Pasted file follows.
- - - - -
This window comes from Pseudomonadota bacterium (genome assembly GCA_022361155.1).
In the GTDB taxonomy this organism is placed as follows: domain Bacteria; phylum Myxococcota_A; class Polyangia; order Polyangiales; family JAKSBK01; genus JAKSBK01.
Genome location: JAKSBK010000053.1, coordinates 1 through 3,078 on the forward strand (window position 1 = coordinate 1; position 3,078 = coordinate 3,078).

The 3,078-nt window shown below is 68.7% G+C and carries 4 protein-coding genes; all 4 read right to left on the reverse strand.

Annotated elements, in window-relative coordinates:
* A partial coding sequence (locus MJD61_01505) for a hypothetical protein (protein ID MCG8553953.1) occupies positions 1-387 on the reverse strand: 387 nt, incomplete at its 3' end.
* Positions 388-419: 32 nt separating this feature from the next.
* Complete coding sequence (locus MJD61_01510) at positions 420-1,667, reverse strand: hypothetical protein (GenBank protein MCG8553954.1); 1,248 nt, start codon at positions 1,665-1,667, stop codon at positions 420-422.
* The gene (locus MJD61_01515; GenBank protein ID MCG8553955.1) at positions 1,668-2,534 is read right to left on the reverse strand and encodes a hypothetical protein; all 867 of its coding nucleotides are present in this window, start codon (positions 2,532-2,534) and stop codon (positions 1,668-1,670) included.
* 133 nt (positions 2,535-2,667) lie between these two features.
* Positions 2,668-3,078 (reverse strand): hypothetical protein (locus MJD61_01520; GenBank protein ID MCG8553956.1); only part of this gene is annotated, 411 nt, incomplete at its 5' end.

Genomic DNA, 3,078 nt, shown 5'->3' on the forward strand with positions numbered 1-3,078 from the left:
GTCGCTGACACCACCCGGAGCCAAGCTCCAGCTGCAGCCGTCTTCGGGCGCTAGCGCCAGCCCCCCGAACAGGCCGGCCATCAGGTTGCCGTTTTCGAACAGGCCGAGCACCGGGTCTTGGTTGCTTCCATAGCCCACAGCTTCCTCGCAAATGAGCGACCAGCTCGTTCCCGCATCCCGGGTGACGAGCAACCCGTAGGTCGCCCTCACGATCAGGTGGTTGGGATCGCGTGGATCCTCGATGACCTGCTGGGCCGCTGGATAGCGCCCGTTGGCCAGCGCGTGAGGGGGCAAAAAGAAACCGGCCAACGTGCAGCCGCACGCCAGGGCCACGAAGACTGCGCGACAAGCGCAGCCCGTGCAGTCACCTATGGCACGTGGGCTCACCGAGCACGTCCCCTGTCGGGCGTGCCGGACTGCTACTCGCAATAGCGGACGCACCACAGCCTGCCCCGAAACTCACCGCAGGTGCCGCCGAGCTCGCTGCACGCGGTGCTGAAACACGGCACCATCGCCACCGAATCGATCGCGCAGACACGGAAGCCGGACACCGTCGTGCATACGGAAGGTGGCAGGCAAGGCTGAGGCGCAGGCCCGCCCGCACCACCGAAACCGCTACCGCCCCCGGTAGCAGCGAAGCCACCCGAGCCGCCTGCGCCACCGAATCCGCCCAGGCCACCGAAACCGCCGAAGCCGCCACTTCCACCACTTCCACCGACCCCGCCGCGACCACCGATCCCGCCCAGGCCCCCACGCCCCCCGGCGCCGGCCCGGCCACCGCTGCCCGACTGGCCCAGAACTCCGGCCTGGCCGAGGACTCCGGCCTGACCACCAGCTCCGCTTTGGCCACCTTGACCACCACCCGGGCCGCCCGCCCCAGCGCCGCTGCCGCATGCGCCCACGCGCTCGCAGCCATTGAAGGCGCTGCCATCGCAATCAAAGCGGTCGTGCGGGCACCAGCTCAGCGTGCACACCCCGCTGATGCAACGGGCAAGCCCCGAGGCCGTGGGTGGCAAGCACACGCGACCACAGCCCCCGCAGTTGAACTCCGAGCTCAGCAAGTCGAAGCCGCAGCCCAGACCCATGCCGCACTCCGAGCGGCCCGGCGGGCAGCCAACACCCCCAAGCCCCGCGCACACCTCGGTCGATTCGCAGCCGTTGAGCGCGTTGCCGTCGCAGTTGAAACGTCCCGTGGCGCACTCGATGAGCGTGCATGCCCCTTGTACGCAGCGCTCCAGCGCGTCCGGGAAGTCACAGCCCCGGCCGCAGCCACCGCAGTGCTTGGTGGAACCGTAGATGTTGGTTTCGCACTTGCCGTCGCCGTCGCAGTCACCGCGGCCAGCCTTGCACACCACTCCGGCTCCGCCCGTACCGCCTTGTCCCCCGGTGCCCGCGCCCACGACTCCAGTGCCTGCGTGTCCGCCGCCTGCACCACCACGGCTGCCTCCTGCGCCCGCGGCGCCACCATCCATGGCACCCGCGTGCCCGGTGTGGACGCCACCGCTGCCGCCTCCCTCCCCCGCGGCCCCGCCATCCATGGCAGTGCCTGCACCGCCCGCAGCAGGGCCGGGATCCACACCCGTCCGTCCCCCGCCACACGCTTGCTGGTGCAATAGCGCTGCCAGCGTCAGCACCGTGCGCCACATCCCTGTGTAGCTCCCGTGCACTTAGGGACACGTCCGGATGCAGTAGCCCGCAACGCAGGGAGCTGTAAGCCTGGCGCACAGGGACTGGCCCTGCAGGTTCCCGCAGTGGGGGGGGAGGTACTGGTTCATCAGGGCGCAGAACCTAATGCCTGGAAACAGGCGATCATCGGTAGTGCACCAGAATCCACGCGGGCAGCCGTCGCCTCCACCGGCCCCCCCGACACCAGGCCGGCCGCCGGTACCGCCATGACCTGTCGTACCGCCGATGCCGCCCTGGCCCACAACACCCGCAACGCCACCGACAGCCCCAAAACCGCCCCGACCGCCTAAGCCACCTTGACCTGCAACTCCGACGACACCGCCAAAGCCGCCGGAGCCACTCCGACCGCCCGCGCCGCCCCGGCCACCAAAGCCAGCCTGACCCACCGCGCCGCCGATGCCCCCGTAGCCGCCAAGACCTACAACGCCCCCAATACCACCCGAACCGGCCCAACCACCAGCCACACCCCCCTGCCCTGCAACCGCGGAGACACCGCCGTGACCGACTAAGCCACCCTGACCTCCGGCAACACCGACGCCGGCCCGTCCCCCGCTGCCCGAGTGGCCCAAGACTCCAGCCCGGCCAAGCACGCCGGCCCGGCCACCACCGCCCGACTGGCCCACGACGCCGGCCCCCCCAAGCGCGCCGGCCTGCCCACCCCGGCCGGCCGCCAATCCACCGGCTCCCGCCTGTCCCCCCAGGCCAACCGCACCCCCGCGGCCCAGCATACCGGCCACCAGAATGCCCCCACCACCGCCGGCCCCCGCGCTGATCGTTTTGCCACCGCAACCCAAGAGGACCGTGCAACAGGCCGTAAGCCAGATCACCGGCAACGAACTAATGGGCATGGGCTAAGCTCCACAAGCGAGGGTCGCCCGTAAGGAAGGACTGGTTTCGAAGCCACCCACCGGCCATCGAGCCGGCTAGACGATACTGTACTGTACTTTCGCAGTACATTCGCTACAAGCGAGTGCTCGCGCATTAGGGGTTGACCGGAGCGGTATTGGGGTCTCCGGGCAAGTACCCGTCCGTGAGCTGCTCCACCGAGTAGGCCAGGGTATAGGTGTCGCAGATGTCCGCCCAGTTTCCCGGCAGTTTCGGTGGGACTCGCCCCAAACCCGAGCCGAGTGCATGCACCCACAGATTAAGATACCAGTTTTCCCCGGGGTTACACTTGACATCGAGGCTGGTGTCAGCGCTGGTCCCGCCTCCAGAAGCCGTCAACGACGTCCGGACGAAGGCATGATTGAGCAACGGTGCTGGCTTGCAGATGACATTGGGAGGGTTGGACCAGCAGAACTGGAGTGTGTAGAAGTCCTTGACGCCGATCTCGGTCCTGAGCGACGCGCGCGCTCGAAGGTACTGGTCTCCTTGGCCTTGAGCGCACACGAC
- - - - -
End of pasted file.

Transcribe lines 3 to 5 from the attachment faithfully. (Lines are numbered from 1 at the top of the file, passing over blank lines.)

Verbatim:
Genome location: JAKSBK010000053.1, coordinates 1 through 3,078 on the forward strand (window position 1 = coordinate 1; position 3,078 = coordinate 3,078).

The 3,078-nt window shown below is 68.7% G+C and carries 4 protein-coding genes; all 4 read right to left on the reverse strand.

Annotated elements, in window-relative coordinates: